“Trace amounts,” in one car, that’s it. So was treating every student at the school like a criminal suspect worth it? Read More »


Seattle Speaks: Marijuana Policy

The Seattle Channel facilitated an interactive discussion last week focusing on marijuana policy in Seattle.  It included live and online audience participation.  ACLU of Washington Drug Policy Director Alison Holcomb was included on a panel of experts for the event.  Click through to see the video. Read More »

WA Supreme Court Protects Rights of Public Records Requesters

The right to obtain government documents is an important right for all people in Washington. It helps the public know what the government is doing and hold government agencies and officials accountable for their actions.

The Washington Supreme Court recently ruled that government agencies, including the Department of Corrections, must comply with the rules for public records requests, even when the requester is a prison inmate. The agency and its employees cannot go to court to stop the disclosure of the records without including the requester in the lawsuit. The court handed down the decision in Burt v. Department of Corrections on May 13.

Washington state has a strong law allowing any member of the public to request public records from government agencies. Using that law, an inmate at the state prison in Walla Walla submitted a request for public records relating to certain prison guards and employees.

The employees filed a suit to stop disclosure of the records. The court papers name their employer, the Department, as the “opposing party” even though the Department’s interests were more aligned with the employees than with the requesting inmate. The requester inmate was denied the chance to participate in the lawsuit, and the judge ordered the records would not be disclosed after only hearing from the employees and the Department.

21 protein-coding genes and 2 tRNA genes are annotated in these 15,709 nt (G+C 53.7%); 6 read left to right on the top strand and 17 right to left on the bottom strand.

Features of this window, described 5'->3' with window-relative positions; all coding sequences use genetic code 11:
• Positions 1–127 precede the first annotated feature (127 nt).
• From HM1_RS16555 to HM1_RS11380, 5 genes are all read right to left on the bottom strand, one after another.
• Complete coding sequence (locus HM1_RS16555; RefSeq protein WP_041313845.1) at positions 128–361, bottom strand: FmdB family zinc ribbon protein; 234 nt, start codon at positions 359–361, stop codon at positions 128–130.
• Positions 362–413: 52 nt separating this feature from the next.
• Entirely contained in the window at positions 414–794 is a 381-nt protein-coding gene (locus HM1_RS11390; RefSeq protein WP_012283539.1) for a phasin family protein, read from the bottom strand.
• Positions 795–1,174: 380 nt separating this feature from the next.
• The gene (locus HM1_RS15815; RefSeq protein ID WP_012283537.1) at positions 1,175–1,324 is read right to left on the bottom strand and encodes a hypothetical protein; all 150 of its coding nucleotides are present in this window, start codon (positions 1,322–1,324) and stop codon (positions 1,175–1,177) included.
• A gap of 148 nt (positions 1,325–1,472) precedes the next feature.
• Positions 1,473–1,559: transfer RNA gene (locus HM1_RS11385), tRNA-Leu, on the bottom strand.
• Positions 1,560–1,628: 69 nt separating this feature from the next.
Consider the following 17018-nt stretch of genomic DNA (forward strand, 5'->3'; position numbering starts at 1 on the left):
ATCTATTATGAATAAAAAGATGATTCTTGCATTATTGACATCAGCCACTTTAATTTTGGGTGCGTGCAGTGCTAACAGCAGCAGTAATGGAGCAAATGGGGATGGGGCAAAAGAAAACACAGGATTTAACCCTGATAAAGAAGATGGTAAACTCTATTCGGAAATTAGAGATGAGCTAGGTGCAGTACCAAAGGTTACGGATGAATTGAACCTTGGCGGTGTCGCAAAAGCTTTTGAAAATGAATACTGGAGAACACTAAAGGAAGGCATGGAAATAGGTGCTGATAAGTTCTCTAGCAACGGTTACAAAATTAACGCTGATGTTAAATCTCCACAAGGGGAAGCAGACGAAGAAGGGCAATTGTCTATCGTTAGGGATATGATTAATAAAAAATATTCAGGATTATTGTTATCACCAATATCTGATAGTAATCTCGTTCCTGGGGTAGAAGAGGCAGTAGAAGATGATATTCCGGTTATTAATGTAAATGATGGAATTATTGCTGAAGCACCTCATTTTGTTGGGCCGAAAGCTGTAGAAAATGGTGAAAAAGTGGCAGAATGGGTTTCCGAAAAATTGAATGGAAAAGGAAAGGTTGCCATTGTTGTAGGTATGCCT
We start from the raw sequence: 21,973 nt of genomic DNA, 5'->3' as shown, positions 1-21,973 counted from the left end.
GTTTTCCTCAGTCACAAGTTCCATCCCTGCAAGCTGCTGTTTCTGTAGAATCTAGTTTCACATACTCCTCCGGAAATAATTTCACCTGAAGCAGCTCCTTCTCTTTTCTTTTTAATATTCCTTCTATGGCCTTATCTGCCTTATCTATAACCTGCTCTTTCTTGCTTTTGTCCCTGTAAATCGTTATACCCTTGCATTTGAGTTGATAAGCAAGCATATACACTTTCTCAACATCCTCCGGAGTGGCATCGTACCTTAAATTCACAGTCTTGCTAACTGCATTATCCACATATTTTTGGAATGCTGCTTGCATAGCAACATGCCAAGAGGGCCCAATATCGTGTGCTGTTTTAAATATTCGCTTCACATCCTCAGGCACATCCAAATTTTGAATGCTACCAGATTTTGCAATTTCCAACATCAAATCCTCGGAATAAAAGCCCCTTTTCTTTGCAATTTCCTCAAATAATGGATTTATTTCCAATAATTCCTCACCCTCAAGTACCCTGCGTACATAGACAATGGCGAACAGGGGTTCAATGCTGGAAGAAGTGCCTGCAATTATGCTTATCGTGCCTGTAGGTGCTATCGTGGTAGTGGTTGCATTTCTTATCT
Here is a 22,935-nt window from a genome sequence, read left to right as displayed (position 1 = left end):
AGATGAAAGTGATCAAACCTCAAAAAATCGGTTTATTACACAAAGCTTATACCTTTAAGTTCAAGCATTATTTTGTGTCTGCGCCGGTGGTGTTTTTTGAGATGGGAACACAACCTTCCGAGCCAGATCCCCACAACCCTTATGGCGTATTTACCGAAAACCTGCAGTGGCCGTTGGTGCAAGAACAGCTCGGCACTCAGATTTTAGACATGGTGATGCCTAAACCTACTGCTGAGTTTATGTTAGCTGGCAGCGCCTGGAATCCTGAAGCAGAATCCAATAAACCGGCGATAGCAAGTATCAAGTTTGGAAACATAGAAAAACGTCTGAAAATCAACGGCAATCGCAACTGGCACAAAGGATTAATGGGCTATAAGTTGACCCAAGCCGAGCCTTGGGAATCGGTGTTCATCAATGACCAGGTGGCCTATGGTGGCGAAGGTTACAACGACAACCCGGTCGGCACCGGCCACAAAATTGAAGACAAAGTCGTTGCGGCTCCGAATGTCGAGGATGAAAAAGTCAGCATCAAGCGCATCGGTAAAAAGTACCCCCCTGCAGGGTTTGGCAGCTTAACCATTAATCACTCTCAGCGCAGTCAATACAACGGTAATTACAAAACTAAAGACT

The majority opinion ruled that Washington’s public records law was violated because the records requester should have been made a party to the lawsuit. The Court in part agreed with the ACLU’s position. The Court recognized the requester had an important interest at stake, that the government did not necessarily share the same interest as the requester, and that therefore it was unfair to exclude the records requester from the proceedings to determine if the records should be released.

Agreeing with the majority, Justice Richard Sanders wrote a separate opinion emphasizing that prison inmates have the same rights as any other person in making public records requests. He also admonished the Department and its employees for their conduct in this case and explained they must follow the same rules as everyone else in responding to public records requests, despite the requester’s status as an inmate. He urged judges to be “most skeptical of proceedings, such as this one, that have all the earmarks of a collusive lawsuit.”